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A clock seems to tick in the history of religions

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THERE is a moment of crisis in the history of the world’s great faiths. In each case, it was a turning point, challenging believers to define their deepest ideals and ask whether the path they were taking led there. The faith eventually emerged refined, renewed, but only after great anguish and bloodshed.

That crisis hit Europe in the 16th and 17th centuries when, after the Reformation, hitherto suppressed conflicts exploded into violence. Europe was convulsed by war, which ended only after the Treaty of Westphalia in 1648.

That earthquake sent tremors through the minds of good and thoughtful people. What they asked themselves was not “Can God exist amid such suffering?” but “Can the people of God live together in peace?” In that reverberating question were born the great developments of the modern world: the slow separation of religion and power, Church and State, and the gradual independence of science and the academy from faith and its citadels. Had that not happened, Europe would never have achieved the pre-eminence it later held. It would still be trapped in the circle of self-destruction.

Oddly enough, the de-politicisation of religion did not rob it of its strength. It became, if anything, more influential but in a different way. It sanctified marriage and consecrated the family. It motivated people to philanthropy and acts of kindness. It sustained communities, binding neighbours and strangers in reciprocal responsibility. It taught people self-restraint, allowing them to live together in trust (Remember when people could leave their homes and places of worship unlocked?). It made sense of the notion of the common good.

Yet the idea that people could have arrived at that outcome without prior conflict flies in the face of history. We sometimes forget Europe’s pre-modern history, with its massacres, expulsions, inquisitions and burnings at the stake. When Christian forces conquered Jerusalem in the First Crusade they proceeded systematically to murder its Jewish and Muslim inhabitants, men, women and children. The Second Crusade began, as had the first, with a series of massacres of Jews in Northern Europe, for the greater glory of God.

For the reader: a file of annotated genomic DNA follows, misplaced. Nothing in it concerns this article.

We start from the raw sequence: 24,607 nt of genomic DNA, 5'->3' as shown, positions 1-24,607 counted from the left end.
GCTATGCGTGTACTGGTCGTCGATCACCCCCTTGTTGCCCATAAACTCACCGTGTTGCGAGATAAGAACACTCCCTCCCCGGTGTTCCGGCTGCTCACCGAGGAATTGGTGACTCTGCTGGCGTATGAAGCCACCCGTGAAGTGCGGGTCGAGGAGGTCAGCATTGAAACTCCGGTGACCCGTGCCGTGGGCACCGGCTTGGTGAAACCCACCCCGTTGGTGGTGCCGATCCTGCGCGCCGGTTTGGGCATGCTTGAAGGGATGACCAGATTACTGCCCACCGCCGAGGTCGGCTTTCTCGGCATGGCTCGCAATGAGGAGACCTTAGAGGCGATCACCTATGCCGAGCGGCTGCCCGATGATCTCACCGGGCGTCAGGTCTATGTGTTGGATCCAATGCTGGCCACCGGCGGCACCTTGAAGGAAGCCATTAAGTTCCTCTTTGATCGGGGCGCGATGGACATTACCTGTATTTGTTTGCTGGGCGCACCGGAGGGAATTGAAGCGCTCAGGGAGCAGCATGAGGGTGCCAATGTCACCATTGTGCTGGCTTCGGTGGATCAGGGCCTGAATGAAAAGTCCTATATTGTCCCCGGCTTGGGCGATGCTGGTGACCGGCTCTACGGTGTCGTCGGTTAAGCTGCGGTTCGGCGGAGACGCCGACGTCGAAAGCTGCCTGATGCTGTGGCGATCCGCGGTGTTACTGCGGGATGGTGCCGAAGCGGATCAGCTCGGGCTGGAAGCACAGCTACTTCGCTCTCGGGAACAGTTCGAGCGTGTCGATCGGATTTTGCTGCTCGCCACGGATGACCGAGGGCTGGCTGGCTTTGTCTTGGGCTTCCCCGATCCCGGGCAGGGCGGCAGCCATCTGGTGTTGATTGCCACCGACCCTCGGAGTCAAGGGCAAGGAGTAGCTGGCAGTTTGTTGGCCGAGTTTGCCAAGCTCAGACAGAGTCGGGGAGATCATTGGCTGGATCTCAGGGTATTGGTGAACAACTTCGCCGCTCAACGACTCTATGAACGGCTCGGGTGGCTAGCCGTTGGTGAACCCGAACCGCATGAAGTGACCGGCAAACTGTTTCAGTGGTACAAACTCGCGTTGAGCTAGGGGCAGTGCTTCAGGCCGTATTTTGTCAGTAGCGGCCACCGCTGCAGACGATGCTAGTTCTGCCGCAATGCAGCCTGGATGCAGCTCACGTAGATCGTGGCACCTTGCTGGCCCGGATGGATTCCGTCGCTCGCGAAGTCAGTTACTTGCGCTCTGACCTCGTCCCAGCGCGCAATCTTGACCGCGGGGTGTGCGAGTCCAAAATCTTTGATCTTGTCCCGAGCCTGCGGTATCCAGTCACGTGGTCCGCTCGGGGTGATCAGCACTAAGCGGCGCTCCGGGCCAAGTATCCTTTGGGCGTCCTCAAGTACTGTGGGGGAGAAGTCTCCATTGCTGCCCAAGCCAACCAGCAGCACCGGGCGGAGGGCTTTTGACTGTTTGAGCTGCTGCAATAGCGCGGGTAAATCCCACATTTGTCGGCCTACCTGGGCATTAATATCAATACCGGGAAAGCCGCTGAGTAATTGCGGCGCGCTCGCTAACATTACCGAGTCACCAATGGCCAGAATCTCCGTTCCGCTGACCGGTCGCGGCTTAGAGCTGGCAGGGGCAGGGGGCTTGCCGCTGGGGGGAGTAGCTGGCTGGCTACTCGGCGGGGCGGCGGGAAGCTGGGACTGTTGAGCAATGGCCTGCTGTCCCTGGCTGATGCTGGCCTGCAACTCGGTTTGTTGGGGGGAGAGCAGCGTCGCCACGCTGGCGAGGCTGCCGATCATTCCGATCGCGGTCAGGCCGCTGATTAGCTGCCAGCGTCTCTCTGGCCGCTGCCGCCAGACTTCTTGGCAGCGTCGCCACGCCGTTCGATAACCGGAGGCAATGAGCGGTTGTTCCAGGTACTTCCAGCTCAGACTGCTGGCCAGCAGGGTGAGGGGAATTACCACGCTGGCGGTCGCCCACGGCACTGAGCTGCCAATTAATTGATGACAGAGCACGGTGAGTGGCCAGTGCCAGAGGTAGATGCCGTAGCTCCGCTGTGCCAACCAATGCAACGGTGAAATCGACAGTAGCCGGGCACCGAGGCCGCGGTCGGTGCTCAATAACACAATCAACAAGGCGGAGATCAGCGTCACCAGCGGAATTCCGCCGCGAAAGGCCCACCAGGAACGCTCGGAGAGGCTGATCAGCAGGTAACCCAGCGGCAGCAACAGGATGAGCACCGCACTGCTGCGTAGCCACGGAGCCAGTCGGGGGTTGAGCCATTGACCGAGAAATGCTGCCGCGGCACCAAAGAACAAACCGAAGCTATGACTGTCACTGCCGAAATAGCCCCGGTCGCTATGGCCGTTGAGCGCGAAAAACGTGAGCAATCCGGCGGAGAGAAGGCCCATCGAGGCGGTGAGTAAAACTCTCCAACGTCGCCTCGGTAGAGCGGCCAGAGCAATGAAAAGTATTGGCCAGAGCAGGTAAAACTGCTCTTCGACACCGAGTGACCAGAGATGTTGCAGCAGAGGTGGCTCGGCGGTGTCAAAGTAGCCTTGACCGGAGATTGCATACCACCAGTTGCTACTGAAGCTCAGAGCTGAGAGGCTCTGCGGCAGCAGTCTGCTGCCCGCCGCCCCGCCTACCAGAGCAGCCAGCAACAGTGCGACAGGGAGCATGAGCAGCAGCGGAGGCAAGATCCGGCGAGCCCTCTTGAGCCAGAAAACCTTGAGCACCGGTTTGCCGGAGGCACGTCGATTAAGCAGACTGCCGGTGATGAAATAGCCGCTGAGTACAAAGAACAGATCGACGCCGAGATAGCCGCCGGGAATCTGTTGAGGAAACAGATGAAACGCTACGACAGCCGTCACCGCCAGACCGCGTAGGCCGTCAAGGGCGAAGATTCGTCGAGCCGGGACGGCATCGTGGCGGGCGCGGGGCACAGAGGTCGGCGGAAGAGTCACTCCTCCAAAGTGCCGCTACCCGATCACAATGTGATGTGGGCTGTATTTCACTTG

In 1532 Pizarro conquered the Inca kingdom of Atahualpa, seizing its gold and devastating its population. Before executing him, Pizarro told Atahualpa: “We come to conquer this land . . . that all may come to a knowledge of God and of His Holy Catholic faith; and by reason of our good mission, God the Creator of Heaven and Earth and of all things in them, permits this in order that you may know Him and come out from the bestial and diabolical life that you lead.” Faith, what evil is committed in your name.

What then led to crisis and the need to find a new way? Sadly, the historic evidence suggests that error remains undisturbed for as long as religious believers murder their enemies. It is only when they realise that they are killing their fellow believers that the shock of recognition takes place.

What made the 17th century a turning point was that it was a war — a series of wars — of Christian against Christian. As Abraham Lincoln said during another crisis, the US civil war, “Both read the same Bible and pray to the same God, and each invokes His aid against the other.” Only then does soul-searching become inescapable and the long, hard road to peace begin.

Judaism went through a similar crisis 16 centuries earlier. Josephus, an eyewitness of the fall of Jerusalem to the Romans in 70 CE, has left a chilling picture of the Jews inside the city walls, more intent on killing one another than confronting the enemy outside. The result was tragic. In its aftermath, however, Judaism became one of the most pacific of faiths.

Abandoning the sword in favour of the Book, it became a religion of home, synagogue and school. Why did this happen in Judaism some 16 centuries before it occurred in Christianity? Perhaps because Judaism is some 16 centuries older than Christianity. A clock seems to tick in the history of religions, sending crisis in the middle of their second millennium.

When it happens to a great religion, it is a world-changing event. The outcome is predictable: a painful, necessary divorce of religion from power. What is not predictable is how long it takes, and at what price.

(First published in The Times)

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